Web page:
Are grain-free diets REALLY grain free?

Talk about diets, exercise, and disease.

Re: Are grain-free diets REALLY grain free?

Postby merriterrier » Sat Aug 27, 2011 1:16 pm

Interesting. Thanks for the info.

At work I sell high end dog food and frequently assist clients in finding the right food for their pet. There appears to be a trend in high end kibble towards producing small, tested batches made from all "human quality", USA sourced ingredients. I wonder if any of those foods have been tested by a 3rd party...
User avatar
merriterrier
Addicted to PBF
 
Posts: 6101
Joined: Sun May 13, 2007 11:57 am
Location: somewhere in the hills...

Re: Are grain-free diets REALLY grain free?

Postby El_EmDubya » Sat Aug 27, 2011 5:56 pm

Just an FYI, there is no correlation between price and value/quality.

Price is a way companies "communicate" value. It is one of the "4 Ps" that marketers use to maximize profit, market share, and gross sales. It is, therefore, really important to research any product, if you want to get the best value for your dollar.

LMW
User avatar
El_EmDubya
Bully Lover 4 Life
 
Posts: 1374
Joined: Wed Oct 18, 2006 6:21 pm
Location: Today? Overlooking Alcatraz or the French Alps

Re: Are grain-free diets REALLY grain free?

Postby merriterrier » Sun Aug 28, 2011 10:41 am

El_EmDubya wrote:Just an FYI, there is no correlation between price and value/quality.

Price is a way companies "communicate" value. It is one of the "4 Ps" that marketers use to maximize profit, market share, and gross sales. It is, therefore, really important to research any product, if you want to get the best value for your dollar.

LMW



I totally agree. I see some very pricey foods that seem very middle of the road to me. I think (many times) companies employ good design and marketing tactics and customers swoon.
User avatar
merriterrier
Addicted to PBF
 
Posts: 6101
Joined: Sun May 13, 2007 11:57 am
Location: somewhere in the hills...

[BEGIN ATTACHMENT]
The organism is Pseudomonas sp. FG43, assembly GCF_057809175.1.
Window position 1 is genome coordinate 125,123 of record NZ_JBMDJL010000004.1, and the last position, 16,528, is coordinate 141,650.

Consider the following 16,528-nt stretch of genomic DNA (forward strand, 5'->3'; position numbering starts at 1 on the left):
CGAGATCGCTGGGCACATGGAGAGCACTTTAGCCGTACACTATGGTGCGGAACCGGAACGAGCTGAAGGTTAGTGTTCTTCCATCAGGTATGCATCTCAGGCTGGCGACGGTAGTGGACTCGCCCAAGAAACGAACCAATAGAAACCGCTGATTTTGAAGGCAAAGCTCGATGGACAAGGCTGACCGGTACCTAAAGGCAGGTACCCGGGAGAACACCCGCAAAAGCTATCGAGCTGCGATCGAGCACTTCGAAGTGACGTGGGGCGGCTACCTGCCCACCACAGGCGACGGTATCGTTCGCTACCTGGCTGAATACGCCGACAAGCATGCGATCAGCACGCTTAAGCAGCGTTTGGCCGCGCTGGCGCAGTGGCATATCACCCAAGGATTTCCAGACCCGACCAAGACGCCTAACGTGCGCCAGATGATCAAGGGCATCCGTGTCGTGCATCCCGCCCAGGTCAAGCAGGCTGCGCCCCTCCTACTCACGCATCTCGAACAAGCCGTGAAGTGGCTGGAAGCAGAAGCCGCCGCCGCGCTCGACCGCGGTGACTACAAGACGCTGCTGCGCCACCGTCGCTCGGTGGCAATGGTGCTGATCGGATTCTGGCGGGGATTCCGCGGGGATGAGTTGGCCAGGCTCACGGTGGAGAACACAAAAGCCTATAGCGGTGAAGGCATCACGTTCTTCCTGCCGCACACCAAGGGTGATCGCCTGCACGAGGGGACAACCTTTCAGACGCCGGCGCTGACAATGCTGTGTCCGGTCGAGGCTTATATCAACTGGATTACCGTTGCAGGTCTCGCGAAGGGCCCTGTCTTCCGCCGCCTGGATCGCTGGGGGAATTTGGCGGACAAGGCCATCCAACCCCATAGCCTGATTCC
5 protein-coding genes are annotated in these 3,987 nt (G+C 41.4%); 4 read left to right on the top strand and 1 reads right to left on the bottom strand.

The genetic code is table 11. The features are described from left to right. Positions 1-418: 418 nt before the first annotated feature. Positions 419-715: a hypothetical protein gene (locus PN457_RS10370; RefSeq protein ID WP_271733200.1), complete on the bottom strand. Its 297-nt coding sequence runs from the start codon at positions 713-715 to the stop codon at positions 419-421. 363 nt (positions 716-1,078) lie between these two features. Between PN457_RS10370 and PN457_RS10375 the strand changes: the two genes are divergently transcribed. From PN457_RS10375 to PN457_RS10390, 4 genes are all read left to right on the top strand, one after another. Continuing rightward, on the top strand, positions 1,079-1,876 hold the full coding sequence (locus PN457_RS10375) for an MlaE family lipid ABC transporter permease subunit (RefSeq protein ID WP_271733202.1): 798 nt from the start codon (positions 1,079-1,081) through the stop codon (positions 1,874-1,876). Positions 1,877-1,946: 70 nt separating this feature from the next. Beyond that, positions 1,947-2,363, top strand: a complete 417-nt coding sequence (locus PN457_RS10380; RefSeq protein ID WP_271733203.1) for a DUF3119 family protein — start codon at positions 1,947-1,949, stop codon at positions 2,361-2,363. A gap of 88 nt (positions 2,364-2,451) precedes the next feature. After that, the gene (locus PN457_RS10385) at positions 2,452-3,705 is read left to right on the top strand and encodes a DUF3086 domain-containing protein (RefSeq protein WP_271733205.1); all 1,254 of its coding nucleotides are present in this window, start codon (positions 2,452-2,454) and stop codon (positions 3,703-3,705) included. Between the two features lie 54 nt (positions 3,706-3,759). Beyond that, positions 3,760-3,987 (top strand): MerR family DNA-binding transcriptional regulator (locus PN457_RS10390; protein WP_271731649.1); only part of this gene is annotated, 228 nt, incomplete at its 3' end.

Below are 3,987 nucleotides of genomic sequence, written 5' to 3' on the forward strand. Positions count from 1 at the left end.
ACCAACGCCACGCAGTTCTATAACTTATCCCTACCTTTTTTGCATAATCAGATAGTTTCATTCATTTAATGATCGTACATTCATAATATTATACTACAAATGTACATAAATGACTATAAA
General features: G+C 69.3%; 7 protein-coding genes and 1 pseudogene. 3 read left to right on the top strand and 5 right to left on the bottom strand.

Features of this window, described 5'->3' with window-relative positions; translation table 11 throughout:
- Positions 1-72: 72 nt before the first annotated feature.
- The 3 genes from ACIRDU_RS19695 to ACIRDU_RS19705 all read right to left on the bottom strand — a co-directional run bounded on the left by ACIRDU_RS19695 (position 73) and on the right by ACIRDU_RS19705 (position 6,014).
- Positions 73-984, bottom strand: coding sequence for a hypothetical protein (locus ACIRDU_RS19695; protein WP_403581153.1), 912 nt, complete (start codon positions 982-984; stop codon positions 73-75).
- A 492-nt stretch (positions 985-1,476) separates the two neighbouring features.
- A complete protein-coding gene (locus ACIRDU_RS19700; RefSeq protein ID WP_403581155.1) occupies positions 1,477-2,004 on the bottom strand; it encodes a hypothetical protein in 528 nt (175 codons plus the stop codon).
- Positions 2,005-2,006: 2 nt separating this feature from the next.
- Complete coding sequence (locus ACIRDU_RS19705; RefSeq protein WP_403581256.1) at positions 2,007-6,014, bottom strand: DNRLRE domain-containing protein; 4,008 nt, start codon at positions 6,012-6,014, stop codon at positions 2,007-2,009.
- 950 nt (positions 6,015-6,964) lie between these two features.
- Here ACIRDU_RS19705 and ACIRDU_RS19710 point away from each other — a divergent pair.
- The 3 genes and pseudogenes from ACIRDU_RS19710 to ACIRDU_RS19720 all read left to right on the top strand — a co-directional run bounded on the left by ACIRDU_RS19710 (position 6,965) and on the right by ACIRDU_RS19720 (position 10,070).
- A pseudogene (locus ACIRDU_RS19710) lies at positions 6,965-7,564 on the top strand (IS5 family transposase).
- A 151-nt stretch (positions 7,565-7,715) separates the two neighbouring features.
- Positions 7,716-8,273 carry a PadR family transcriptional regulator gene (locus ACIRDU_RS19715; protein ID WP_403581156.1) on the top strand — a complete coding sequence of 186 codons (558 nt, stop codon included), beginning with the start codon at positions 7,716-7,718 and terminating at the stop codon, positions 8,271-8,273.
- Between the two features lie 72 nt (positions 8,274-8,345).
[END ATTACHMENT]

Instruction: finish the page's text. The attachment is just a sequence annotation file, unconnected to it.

Re: Are grain-free diets REALLY grain free?

Postby Misskiwi67 » Mon Sep 12, 2011 2:03 pm

Here is another study on contamination of OTC foods, the entire study can be read online:

http://onlinelibrary.wiley.com/doi/10.1 ... 016.x/full
This study evaluated four over the counter venison dry dog foods available from one on-line retail vendor for potential contamination with common known food allergens: soy, poultry or beef. An amplified, double sandwich type enzyme linked immunosorbent assay (ELISA) test of soy, poultry and beef proteins were performed by an independent accredited food laboratory. The ELISA test for poultry protein was found to be unreliable when testing in dry dog foods because false negatives occurred. ELISA testing of control diets for both soy and beef proteins performed as expected and could be useful in antigen testing in dry dog foods. Three of the four over the counter (OTC) venison canine dry foods with no soy products named in the ingredient list were ELISA positive for soy; additionally one OTC diet tested positive for beef protein with no beef products listed as an ingredient list. One OTC venison diet was not found to be positive for soy, poultry or beef proteins. However, none of the four OTC venison diets could be considered suitable for a diagnostic elimination trial as they all contained common pet food proteins, some of which were readily identifiable on the label and some that were only detected by ELISA. Therefore, if the four OTC venison products selected in this study are representative of OTC products in general, then the use of OTC venison dry dog foods should not be used during elimination trials in suspected food allergy patients.

User avatar
Misskiwi67
Addicted to PBF
 
Posts: 10522
Joined: Sat Feb 04, 2006 9:37 pm
Location: Iowa City, IA

Previous

Return to Health Issues

Who is online

Users browsing this forum: Google [Bot] and 3 guests